On October 6th, and 13th, our parishioners were invited to participate in a survey regarding the Exchange of the Peace conducted by Colleen Butterley and Elaine Renforth. We would like to share those results with you.
Firstly, 68% of the average congregation attendance responded to the survey. Comments ranged from “Stay the same, because we talk to each other and get to know them”, and “Love it as it is”; to the other end of the spectrum saying, “Right now it gives the impression of kids being let out for recess”; “Spoils the quiet contemplation of worship, takes a bit to settle down, should be some kind of dignity”. Some people also focused on the lack of education of what the Peace actually represents.
For Question #1 (“Would you say that on an average Sunday the Peace is chaotic?”):
37% said NO and 51% said YES with 10% having no opinion either way leaving a 14% difference, not too huge of a difference.
In Question #2 (“Would you say that there is too much noise during the Peace?”):
46% of respondents said NO and 44% said YES with 10% having no opinion either way. That is only a 2% difference.
In Question #5 (“Would you say some changes should be made to the Exchange of the Peace?”):
44% said NO change was needed, and 51% wanted some change with 5% having no opinion either way. This made a 7% difference between the two.
Therefore, with these three questions the response is showing that the congregation is almost equally divided in their opinions, clearly stating we are split right down the middle.
This leaves us with the last two questions numbers 3, and 4.
In Question #3 (which states, “Would you say it takes too much time to do the Peace?”), 34% said NO and 56% said YES with 10% having no opinion; therefore 22% more people felt that the Peace was too long.
In Question #4 (which states “Would you say that there are too many conversations going on during the Peace?”), the exact same percentages occurred with 34% saying there were not too many side conversations going on during the Peace and 56% saying that there were too many side conversations going on during the Peace with 10% having no opinion either way again a 22% difference.
This difference is where some change may be warranted. It is clear from our survey that St. Stephens, like many other churches, is on the fence as to whether changes should be made to the Exchange of the Peace; however, our data did show that with some slight changes, simple tweaks really, the Peace could retain much of what people like about it, i.e. the personal connectedness with others especially with the young children, but still improve the decorum and efficiency of this honoured Anglican tradition.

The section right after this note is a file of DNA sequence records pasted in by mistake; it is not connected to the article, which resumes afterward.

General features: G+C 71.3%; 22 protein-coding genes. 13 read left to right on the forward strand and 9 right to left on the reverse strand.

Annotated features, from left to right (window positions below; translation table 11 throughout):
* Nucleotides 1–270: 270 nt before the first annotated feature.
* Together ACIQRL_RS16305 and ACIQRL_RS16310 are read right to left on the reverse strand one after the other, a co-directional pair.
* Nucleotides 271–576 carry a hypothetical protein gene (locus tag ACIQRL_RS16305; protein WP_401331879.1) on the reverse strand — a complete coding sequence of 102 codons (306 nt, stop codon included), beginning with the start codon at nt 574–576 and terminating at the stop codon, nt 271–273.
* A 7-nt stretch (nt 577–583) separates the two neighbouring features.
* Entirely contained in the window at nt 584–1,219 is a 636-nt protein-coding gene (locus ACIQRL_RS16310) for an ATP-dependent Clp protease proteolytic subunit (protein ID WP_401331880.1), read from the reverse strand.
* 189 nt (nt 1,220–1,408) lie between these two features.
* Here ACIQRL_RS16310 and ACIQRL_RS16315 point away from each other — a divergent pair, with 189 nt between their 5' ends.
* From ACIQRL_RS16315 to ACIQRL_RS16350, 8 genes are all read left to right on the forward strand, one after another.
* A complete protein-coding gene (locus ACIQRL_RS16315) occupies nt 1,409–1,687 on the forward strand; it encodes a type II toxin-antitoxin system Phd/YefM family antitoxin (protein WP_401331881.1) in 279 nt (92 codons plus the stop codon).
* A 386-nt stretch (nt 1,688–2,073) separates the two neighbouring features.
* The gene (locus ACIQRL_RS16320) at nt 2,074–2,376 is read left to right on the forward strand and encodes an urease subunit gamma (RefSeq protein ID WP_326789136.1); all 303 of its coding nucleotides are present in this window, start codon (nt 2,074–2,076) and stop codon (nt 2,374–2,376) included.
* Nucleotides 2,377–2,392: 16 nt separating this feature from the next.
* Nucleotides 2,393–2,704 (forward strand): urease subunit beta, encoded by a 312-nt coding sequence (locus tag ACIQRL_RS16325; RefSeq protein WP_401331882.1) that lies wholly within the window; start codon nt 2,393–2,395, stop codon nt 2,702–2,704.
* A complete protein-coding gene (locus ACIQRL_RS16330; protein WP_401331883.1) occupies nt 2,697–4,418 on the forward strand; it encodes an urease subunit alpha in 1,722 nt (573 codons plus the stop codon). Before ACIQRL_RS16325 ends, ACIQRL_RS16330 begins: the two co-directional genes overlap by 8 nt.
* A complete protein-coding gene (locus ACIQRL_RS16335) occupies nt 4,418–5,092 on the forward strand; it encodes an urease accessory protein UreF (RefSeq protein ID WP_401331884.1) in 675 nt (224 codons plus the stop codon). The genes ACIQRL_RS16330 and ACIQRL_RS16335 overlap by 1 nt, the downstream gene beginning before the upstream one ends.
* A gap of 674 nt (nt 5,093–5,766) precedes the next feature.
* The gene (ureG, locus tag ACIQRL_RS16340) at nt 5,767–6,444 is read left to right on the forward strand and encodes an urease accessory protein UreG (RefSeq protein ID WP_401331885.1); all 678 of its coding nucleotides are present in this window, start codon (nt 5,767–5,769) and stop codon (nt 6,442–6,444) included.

Our analysis of this data brings us to recommend to the Clergy, Parish Council, and the Congregation of St. Stephen’s to implement these two simple steps which we feel will improve the Exchange of the Peace:
Firstly, some survey comments were made with the lack of education regarding the significance of the Peace. It was suggested that the congregation be educated (see below) about why we do the Peace and why it is done at that particular time in the service, etc. By doing this, our hope is that the Peace will be more meaningful to the parishioners; and therefore conducted in a more reverent way.
Secondly, a recent filming of the Peace showed that it took four and a half minutes to complete. This was an unremarkable Sunday of our usual congregational numbers; and therefore, we suggest that after no more than two minutes, the Clergy announce the number of the Offertory Hymn, at which time the Organist will immediately begin to play signalling the end of the Peace.
It also occurred to us that Parishioners could be instructed to stay in their pews and only share the Peace with those in their immediate surroundings; however, we decided not to put this in as a recommendation as we did not feel that parishioners would approve of this change and thus not comply.
Here is some information about how and why we share the Peace:
In the October 2013 issue of the Topic, an article was written by Rev. Michael Fuller in which he describes the tradition of exchanging the Peace as giving “concrete expression of our sincere desire to love our neighbour. How could we hate our neighbour if we are wishing them divine peace? And so, this exchange of Peace becomes a beautiful expression of supernatural love for one another which opens our hearts to receive more worthily and fruitfully the grace of God. It is a fitting preparation for our approach to the Altar and to Holy Communion. So we are not supposed to approach the Altar unless we are living in basic charity with our neighbour in and out of the Church. If we are holding something against or refusing reconciliation with another person, it’s as if we are doing the same thing towards God himself, that person’s Creator and Redeemer. So it would be a contradiction to come to receive Holy Communion while at the same time refusing to work for reconciliation and union with our neighbours. The correct procedure is to exchange the Peace by shaking hands with those who are worshipping with you. The only greeting necessary is, “Peace be with you” or “The peace of the Lord.””
For the full article see the October 2013 issue of The Topic, page 15 or on the Diocesan website at http://www.vancouver.anglican.ca